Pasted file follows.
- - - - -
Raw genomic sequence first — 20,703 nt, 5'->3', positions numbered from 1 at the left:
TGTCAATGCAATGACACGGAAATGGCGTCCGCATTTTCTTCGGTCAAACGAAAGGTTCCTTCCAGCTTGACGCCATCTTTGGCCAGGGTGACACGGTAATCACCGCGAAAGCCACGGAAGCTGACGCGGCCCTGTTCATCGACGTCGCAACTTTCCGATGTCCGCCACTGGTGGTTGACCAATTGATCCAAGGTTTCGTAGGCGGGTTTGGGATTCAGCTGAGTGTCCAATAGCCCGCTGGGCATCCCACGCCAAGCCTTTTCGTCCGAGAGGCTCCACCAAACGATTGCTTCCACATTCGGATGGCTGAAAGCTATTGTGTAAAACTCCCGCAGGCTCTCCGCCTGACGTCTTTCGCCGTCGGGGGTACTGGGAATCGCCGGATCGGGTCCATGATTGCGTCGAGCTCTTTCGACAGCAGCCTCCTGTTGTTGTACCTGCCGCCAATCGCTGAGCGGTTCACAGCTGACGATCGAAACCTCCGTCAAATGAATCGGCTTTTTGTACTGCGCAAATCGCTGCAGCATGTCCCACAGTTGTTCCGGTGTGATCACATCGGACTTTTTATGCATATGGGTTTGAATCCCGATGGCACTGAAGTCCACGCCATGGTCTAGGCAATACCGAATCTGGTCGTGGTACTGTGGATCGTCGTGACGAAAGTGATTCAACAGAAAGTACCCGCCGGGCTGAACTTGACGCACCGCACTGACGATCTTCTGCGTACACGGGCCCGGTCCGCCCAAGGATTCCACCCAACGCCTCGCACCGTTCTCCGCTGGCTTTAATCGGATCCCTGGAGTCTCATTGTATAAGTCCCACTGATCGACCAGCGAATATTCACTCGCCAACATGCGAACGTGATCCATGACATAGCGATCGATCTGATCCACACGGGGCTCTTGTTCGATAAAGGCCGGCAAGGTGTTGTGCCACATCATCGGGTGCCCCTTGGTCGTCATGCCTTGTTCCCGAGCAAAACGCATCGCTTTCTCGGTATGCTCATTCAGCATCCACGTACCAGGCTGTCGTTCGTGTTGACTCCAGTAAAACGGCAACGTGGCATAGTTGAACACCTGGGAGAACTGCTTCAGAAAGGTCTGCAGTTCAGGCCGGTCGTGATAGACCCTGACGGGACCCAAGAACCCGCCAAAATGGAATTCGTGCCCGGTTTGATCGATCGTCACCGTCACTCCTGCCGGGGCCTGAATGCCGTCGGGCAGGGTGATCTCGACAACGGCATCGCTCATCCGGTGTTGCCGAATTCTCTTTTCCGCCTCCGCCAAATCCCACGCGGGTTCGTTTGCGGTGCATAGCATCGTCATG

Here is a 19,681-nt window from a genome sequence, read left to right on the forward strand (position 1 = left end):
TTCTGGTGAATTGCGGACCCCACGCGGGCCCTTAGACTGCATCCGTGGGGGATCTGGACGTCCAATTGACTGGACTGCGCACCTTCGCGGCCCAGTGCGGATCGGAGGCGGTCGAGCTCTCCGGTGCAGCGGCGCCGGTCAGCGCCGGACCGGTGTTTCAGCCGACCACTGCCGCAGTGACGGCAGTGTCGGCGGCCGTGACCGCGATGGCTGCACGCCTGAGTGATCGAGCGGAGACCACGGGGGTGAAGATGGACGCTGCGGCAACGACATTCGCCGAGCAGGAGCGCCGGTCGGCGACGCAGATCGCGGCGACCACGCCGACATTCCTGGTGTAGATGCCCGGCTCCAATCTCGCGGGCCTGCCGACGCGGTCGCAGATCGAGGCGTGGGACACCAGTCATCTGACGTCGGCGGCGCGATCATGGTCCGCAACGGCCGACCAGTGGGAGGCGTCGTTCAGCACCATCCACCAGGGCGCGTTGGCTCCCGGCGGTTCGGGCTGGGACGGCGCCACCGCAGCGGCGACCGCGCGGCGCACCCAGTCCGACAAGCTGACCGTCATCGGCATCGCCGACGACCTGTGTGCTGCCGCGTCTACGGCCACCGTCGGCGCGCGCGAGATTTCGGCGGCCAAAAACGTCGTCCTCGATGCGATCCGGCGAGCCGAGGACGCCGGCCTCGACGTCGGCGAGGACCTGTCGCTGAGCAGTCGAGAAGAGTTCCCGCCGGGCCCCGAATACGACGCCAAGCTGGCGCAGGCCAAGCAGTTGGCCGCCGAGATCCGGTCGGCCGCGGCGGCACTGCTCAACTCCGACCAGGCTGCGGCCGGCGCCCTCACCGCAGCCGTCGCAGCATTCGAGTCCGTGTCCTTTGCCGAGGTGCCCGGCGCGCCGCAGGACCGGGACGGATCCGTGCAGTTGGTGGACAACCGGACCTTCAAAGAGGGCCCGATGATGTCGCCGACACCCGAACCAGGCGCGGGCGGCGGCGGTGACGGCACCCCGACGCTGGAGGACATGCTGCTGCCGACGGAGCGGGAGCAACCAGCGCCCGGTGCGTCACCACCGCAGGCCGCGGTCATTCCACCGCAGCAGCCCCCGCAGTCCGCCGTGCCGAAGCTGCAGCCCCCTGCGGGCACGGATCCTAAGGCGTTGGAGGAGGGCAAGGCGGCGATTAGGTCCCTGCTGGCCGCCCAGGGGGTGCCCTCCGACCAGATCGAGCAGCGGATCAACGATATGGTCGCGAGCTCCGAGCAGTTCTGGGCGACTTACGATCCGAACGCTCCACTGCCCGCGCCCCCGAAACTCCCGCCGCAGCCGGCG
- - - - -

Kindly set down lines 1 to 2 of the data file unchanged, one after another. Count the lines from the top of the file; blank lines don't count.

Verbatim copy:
Raw genomic sequence first — 20,703 nt, 5'->3', positions numbered from 1 at the left:
TGTCAATGCAATGACACGGAAATGGCGTCCGCATTTTCTTCGGTCAAACGAAAGGTTCCTTCCAGCTTGACGCCATCTTTGGCCAGGGTGACACGGTAATCACCGCGAAAGCCACGGAAGCTGACGCGGCCCTGTTCATCGACGTCGCAACTTTCCGATGTCCGCCACTGGTGGTTGACCAATTGATCCAAGGTTTCGTAGGCGGGTTTGGGATTCAGCTGAGTGTCCAATAGCCCGCTGGGCATCCCACGCCAAGCCTTTTCGTCCGAGAGGCTCCACCAAACGATTGCTTCCACATTCGGATGGCTGAAAGCTATTGTGTAAAACTCCCGCAGGCTCTCCGCCTGACGTCTTTCGCCGTCGGGGGTACTGGGAATCGCCGGATCGGGTCCATGATTGCGTCGAGCTCTTTCGACAGCAGCCTCCTGTTGTTGTACCTGCCGCCAATCGCTGAGCGGTTCACAGCTGACGATCGAAACCTCCGTCAAATGAATCGGCTTTTTGTACTGCGCAAATCGCTGCAGCATGTCCCACAGTTGTTCCGGTGTGATCACATCGGACTTTTTATGCATATGGGTTTGAATCCCGATGGCACTGAAGTCCACGCCATGGTCTAGGCAATACCGAATCTGGTCGTGGTACTGTGGATCGTCGTGACGAAAGTGATTCAACAGAAAGTACCCGCCGGGCTGAACTTGACGCACCGCACTGACGATCTTCTGCGTACACGGGCCCGGTCCGCCCAAGGATTCCACCCAACGCCTCGCACCGTTCTCCGCTGGCTTTAATCGGATCCCTGGAGTCTCATTGTATAAGTCCCACTGATCGACCAGCGAATATTCACTCGCCAACATGCGAACGTGATCCATGACATAGCGATCGATCTGATCCACACGGGGCTCTTGTTCGATAAAGGCCGGCAAGGTGTTGTGCCACATCATCGGGTGCCCCTTGGTCGTCATGCCTTGTTCCCGAGCAAAACGCATCGCTTTCTCGGTATGCTCATTCAGCATCCACGTACCAGGCTGTCGTTCGTGTTGACTCCAGTAAAACGGCAACGTGGCATAGTTGAACACCTGGGAGAACTGCTTCAGAAAGGTCTGCAGTTCAGGCCGGTCGTGATAGACCCTGACGGGACCCAAGAACCCGCCAAAATGGAATTCGTGCCCGGTTTGATCGATCGTCACCGTCACTCCTGCCGGGGCCTGAATGCCGTCGGGCAGGGTGATCTCGACAACGGCATCGCTCATCCGGTGTTGCCGAATTCTCTTTTCCGCCTCCGCCAAATCCCACGCGGGTTCGTTTGCGGTGCATAGCATCGTCATG